We also conducted a penetration test through HackerOne, one of the most trusted names in pen tests today. While we could have opted for a less rigorous test, we knew Hacker One’s reputation and wanted to hold ourselves to the highest possible standard with our customer data.
On March 22, 2022, after many months of gathering, evaluating, troubleshooting, and improving our systems, and great indebtedness to Vanta, AWS, and HackerOne, we received our SOC 2 Type II Compliance report that declared us SOC 2 Type II certified.
What we learned
While SOC2 compliance may not be a top priority for many early stage start-ups, it’s never too early to start preparing for it. Getting SOC2 compliance as early as possible has helped position Violet as a viable partner for enterprise scale clients, and proves to potential customers that we value and invest in the security and quality of our product.
For other start-ups considering this process or about to embark on it, here are our top three takeaways that we hope will help others do their part to protect security online:
Do your research / know your customers
One of the benefits of SOC2 compliance is that it allows companies to focus on the areas that matter most to their customers and make the most sense with their business model. Having conversations with current or potential customers about what they require will help target your efforts towards the compliance measures that matter most to your business.
Find the right partners
One of the reasons we were able to pursue SOC2 compliance soon after sealing our Series A funding was because we partnered with Vanta. Between their ability to automate the collection of certain data and documentation, their ability to integrate with our cloud service provider AWS, and their unwavering guidance for all pieces of the process they couldn’t automate, a mountain of work became a much more manageable climb for our engineers.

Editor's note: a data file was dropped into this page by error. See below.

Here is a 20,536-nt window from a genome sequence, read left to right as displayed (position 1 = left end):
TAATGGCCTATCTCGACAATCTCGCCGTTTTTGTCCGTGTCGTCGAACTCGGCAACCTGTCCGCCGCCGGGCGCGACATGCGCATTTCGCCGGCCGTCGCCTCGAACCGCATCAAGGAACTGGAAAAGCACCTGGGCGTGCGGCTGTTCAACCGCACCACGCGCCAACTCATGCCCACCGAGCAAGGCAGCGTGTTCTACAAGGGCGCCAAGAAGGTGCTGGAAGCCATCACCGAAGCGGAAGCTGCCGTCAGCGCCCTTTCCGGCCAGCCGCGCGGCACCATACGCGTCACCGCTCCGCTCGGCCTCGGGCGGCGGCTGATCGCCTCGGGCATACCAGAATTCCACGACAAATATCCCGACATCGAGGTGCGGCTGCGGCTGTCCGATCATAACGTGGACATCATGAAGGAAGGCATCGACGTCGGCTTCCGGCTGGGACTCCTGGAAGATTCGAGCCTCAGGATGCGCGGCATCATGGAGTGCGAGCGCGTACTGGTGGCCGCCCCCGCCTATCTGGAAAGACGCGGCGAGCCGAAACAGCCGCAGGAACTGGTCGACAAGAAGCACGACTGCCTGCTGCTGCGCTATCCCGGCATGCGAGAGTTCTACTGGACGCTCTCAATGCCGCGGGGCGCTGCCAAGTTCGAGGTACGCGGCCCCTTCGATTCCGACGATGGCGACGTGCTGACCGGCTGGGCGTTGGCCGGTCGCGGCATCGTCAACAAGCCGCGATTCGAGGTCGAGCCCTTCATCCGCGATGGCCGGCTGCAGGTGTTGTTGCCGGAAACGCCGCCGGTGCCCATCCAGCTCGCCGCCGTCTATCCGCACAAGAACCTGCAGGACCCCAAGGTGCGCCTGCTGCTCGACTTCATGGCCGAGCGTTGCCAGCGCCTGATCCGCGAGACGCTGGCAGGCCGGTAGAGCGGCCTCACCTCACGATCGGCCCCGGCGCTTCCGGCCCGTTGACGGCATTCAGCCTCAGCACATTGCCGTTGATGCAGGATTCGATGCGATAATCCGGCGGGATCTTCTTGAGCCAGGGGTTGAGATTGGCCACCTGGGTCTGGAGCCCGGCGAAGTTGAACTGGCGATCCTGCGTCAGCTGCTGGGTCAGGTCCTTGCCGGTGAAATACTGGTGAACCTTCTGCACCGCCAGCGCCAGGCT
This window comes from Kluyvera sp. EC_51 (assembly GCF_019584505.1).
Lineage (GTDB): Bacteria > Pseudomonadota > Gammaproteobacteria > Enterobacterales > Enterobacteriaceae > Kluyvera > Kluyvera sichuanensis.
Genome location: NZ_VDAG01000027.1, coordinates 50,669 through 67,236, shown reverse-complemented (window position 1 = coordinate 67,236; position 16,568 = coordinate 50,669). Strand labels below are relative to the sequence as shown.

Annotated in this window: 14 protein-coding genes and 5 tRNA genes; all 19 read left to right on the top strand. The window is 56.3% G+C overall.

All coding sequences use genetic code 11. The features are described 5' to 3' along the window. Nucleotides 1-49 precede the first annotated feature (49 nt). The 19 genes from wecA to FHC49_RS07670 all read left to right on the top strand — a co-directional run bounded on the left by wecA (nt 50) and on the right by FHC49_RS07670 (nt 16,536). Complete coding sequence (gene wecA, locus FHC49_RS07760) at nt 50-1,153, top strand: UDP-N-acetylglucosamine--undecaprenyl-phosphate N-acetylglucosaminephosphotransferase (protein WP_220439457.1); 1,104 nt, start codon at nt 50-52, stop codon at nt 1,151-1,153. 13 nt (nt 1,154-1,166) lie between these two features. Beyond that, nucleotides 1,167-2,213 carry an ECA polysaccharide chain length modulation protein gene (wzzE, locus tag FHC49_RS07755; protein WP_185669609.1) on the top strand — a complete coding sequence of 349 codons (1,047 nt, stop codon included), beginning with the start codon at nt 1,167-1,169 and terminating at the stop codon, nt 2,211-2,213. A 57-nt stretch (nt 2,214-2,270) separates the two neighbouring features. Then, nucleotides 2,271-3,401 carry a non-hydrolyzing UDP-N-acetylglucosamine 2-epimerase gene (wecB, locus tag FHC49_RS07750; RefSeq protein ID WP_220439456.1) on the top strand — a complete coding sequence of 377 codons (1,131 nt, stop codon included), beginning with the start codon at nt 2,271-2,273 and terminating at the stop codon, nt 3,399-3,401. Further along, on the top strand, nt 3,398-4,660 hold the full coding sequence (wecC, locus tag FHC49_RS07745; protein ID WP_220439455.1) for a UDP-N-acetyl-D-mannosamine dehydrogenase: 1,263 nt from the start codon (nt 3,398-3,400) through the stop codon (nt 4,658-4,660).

It’s never too early to start
Everyone can begin to prepare for SOC2 compliance, whether or not they’re ready to begin in twelve days or twelve months. A few of the things we quickly realized could be taken care of early include:
- Google Workspace: Whatever single sign-on (SSO) or identity & access management (IAM) provider you use, make sure you’re set up not only to create accounts but also delete them, and link those procedures to the requisite onboarding and off-boarding alerts.
- AWS: Utilizing cloud providers like AWS/GCP/Azure will streamline the SOC2 process, so partners like Vanta will be enabled to connect directly to your systems and analyze your configuration. Using less-known cloud providers or on-premise solutions will likely lead to a more complex SOC2 process.
- MFA: Multi-factor authentication (MFA) should be enabled and enforced anywhere it’s available. This provides an immediate layer of additional security to critical applications and will become a requirement when the SOC2 process is started.
- Endpoints: Ensure that all desktops, laptops, and mobile devices for your staff are secured with anti-viral/malware tools. Additionally, these devices should be secured behind a private virtual network.
With our SOC2 Type II report in hand (eerrr...in the cloud behind encryption and MFA) we’re now very excited to grow with some very large customers and to engage in deeper conversations with potential partners, knowing that we can offer scalable, certified assurance for our partners.